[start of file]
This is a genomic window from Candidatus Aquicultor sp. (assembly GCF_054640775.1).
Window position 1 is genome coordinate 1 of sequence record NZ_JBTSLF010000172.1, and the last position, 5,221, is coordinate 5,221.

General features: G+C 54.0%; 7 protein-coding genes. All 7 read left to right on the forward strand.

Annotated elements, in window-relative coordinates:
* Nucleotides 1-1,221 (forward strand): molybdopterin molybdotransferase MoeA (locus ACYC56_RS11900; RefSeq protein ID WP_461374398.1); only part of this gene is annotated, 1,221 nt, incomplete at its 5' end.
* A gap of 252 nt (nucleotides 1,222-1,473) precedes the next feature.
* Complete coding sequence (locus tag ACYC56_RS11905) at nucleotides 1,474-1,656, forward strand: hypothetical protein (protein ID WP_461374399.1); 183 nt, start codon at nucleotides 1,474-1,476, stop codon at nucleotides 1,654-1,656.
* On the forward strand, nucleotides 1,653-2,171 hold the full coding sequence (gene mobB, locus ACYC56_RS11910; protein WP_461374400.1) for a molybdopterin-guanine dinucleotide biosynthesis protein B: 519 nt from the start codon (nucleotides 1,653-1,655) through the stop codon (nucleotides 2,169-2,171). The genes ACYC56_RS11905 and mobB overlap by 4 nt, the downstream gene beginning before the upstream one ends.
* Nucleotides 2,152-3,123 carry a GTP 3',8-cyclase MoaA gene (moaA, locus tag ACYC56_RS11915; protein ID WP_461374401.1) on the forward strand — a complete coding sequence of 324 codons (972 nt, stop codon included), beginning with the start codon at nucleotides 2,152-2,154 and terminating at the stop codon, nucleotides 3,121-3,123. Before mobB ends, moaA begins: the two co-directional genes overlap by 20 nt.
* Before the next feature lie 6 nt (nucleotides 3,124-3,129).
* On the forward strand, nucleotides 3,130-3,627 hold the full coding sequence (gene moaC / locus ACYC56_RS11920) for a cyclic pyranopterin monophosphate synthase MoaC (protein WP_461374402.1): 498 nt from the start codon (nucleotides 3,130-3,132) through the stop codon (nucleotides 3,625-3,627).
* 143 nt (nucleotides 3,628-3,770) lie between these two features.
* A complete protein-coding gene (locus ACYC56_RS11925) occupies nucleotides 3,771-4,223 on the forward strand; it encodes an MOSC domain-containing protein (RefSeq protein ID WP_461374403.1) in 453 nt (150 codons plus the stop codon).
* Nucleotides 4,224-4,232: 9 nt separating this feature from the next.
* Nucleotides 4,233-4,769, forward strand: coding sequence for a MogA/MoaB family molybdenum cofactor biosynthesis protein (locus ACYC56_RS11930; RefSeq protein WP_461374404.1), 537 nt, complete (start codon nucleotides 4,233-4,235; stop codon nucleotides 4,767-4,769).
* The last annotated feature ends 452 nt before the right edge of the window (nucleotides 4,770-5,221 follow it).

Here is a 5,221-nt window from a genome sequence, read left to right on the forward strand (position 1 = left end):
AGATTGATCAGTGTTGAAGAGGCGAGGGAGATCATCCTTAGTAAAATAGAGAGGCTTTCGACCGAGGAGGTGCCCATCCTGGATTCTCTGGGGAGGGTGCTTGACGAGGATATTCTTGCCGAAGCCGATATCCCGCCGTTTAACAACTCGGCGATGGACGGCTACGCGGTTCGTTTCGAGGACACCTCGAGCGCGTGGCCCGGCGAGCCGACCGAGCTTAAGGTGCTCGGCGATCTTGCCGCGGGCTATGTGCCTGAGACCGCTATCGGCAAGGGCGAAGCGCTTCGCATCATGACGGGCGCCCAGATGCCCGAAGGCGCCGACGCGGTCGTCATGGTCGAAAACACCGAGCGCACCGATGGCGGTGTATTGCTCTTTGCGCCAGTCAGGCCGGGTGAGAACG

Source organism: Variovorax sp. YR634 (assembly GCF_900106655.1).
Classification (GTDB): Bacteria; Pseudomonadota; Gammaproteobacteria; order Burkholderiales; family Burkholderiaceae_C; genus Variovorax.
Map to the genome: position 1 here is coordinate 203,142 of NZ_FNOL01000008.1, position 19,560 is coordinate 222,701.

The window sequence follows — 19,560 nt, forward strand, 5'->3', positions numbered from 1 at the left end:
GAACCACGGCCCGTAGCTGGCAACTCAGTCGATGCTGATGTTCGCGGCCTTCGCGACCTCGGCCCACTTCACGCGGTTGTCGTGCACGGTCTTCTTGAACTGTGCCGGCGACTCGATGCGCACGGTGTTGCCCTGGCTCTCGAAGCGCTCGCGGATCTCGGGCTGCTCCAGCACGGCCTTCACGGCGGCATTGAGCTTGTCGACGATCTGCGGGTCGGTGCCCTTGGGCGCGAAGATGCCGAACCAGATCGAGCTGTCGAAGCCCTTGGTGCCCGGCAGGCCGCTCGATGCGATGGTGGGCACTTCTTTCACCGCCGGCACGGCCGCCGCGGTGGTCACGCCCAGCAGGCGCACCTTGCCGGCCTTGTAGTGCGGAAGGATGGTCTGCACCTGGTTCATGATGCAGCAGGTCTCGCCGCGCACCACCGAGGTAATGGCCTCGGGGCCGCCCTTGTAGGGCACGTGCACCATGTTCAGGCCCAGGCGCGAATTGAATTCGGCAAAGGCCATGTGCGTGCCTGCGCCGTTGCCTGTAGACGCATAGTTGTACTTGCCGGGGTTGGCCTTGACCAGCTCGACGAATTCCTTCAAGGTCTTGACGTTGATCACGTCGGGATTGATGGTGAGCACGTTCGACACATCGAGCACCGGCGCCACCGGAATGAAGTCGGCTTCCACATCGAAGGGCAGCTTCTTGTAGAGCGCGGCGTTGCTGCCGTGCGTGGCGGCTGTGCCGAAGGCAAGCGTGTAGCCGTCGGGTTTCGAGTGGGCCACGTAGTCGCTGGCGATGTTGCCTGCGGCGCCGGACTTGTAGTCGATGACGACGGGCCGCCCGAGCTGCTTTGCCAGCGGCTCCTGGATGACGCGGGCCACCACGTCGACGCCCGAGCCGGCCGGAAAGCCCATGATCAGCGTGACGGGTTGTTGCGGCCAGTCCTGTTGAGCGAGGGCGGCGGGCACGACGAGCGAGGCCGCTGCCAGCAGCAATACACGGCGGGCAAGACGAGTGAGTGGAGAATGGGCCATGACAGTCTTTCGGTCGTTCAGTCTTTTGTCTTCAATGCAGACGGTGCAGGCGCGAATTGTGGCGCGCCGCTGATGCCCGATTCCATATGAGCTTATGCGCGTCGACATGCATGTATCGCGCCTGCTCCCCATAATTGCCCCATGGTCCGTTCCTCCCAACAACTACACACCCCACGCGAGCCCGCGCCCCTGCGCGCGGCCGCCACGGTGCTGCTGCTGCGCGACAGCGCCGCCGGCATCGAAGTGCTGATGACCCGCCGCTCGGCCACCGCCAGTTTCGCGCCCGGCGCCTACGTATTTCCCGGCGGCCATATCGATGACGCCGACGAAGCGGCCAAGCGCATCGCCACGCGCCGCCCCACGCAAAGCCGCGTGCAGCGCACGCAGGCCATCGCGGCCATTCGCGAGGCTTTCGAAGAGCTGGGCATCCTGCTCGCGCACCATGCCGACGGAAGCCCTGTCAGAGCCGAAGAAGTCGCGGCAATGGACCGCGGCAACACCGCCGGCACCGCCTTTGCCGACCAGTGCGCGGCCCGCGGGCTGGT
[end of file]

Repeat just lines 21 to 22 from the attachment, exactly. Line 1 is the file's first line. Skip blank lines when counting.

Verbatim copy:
Map to the genome: position 1 here is coordinate 203,142 of NZ_FNOL01000008.1, position 19,560 is coordinate 222,701.

The window sequence follows — 19,560 nt, forward strand, 5'->3', positions numbered from 1 at the left end: